CDC Awards $24 Million for Pandemic Influenza Preparedness Projects

The Centers for Disease Control and Prevention (CDC) awarded $24 million to fund 55 projects in 29 state and local public health departments that could serve as innovative approaches for influenza pandemic preparedness.

“What is learned from these projects can benefit everyone because it could improve national, regional and local public health detection and response to a pandemic involving influenza,” said Richard Besser, M.D., Director of CDC’s Coordinating Office for Terrorism Preparedness and Emergency Response. CDC intends for the recipients to implement promising practices or to develop effective approaches and models that can be replicated nationally, Besser said.

State and local health departments submitted a total of 184 funding applications in a competitive application process. Eligible applicants for the awards were limited to the 62 state, local and territorial public health departments that currently receive federal funding through CDC’s Public Health Emergency Preparedness (PHEP) Cooperative Agreement.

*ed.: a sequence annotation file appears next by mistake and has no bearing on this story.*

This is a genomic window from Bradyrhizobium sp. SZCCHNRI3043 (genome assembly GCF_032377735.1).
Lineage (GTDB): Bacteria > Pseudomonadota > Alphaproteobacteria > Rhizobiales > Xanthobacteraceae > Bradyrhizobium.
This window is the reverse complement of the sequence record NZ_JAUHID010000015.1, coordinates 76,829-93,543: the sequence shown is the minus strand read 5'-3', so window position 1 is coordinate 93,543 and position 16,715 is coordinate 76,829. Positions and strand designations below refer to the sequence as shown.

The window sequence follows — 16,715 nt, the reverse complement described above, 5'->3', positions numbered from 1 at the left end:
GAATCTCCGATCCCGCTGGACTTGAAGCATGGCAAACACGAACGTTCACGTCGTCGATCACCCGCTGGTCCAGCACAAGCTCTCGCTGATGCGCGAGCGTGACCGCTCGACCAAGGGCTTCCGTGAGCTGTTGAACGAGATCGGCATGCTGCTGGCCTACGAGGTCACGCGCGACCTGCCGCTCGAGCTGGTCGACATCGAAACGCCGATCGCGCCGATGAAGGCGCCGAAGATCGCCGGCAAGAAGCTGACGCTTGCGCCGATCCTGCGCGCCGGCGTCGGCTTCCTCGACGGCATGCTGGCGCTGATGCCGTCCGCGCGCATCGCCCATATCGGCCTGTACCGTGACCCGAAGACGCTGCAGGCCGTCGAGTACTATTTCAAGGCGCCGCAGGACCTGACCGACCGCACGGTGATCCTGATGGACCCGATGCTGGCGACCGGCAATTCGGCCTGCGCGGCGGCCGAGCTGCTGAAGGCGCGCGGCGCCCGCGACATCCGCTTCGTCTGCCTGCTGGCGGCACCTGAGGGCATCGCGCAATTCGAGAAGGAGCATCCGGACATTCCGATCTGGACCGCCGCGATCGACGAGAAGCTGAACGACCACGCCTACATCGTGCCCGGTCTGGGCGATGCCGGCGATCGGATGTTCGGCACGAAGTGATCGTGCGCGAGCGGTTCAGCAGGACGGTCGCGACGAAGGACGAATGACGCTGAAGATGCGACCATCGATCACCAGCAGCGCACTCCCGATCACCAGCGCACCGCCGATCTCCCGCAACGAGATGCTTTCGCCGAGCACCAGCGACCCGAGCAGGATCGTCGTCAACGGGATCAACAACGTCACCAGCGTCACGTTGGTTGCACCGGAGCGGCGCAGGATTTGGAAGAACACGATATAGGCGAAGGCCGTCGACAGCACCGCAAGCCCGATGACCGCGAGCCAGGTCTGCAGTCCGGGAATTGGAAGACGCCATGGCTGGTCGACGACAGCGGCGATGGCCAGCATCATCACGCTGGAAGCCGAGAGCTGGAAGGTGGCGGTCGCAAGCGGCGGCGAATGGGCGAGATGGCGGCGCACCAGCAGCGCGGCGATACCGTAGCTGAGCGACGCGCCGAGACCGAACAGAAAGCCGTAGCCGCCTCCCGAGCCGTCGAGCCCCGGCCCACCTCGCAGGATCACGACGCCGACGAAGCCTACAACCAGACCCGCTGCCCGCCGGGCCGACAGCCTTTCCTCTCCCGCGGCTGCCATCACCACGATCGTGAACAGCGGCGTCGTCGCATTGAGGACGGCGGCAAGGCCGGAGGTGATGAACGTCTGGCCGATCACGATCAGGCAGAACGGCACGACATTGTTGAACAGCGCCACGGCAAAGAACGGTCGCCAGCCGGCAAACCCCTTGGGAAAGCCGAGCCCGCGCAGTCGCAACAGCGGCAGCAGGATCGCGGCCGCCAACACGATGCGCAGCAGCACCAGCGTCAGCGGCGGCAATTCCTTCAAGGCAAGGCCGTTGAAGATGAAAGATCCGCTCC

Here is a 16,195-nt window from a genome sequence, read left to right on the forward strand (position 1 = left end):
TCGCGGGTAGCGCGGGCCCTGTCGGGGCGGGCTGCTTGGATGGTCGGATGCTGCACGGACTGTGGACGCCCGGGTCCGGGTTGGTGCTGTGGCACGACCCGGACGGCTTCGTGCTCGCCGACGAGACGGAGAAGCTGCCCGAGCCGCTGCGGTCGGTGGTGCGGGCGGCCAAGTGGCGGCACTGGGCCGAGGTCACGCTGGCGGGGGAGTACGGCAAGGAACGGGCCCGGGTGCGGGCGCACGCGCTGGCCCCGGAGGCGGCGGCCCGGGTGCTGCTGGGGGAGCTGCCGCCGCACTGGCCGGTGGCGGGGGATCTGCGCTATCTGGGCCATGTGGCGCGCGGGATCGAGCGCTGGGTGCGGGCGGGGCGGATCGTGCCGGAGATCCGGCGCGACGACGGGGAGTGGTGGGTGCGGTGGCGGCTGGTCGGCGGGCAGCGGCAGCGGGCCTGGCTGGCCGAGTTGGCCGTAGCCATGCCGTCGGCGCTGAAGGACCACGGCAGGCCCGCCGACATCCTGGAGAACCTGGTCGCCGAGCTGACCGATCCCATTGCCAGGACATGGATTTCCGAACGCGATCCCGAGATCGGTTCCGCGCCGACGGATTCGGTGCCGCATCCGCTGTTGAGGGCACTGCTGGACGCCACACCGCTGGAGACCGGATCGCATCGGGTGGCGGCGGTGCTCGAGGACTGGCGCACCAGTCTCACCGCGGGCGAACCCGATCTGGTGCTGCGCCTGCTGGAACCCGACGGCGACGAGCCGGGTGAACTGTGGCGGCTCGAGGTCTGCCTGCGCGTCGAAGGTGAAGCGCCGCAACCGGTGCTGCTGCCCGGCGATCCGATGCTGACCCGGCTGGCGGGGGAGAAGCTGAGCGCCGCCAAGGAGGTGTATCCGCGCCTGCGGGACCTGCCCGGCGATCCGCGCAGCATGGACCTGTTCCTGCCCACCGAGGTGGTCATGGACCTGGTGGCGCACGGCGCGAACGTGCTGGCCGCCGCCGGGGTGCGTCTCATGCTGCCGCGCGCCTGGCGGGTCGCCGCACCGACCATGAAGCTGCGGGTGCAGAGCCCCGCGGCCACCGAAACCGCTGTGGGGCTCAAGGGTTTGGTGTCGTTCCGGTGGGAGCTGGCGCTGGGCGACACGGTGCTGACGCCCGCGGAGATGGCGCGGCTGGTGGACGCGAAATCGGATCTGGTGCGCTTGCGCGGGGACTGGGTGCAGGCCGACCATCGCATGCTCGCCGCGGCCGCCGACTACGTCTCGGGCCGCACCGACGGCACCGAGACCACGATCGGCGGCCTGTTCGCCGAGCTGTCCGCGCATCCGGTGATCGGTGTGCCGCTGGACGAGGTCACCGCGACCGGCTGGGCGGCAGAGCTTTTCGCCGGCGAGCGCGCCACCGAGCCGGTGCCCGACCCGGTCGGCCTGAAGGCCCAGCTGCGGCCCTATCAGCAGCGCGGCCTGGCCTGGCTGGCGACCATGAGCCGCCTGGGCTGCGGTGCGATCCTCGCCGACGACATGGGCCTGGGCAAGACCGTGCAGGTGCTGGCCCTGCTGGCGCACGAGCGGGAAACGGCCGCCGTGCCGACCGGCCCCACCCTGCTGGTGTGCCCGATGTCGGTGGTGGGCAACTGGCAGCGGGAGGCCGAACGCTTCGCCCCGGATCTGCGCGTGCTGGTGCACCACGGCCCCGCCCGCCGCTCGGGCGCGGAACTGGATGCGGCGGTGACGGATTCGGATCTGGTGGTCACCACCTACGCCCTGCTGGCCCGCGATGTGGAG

The 29 award recipients have one year to complete the projects, which begin on Sept. 30, 2008. The projects focus on seven key areas:

  • Using public engagement as part of the public health decision-making process;
  • Electronic laboratory data exchange to support influenza pandemic monitoring;
  • Integrating state-based immunization information systems to track distribution of influenza pandemic countermeasures;
  • Developing statewide electronic death reporting systems compliant with Public Health Information Network (PHIN) requirements;
  • Collaborative planning among healthcare providers to ensure the delivery of essential services during an influenza pandemic;
  • Developing interventions that promote preparedness for pandemic disease among identified vulnerable populations; and
  • Distributing and dispensing antiviral drugs to self-isolated or self-quarantined persons in an influenza pandemic event.

The $24 million for the new projects are part of $600 million in PHEP supplemental funding appropriated by Congress to accelerate state and local influenza pandemic planning efforts. The focus of the funding, which was distributed in three phases beginning in 2006, was on practical, community-based procedures that could prevent or delay the spread of an influenza pandemic.

A list of the 29 award recipients and their projects can be found at http://emergency.cdc.gov/cotper/coopagreement/07/funding-schedule-pan-flu.asp.

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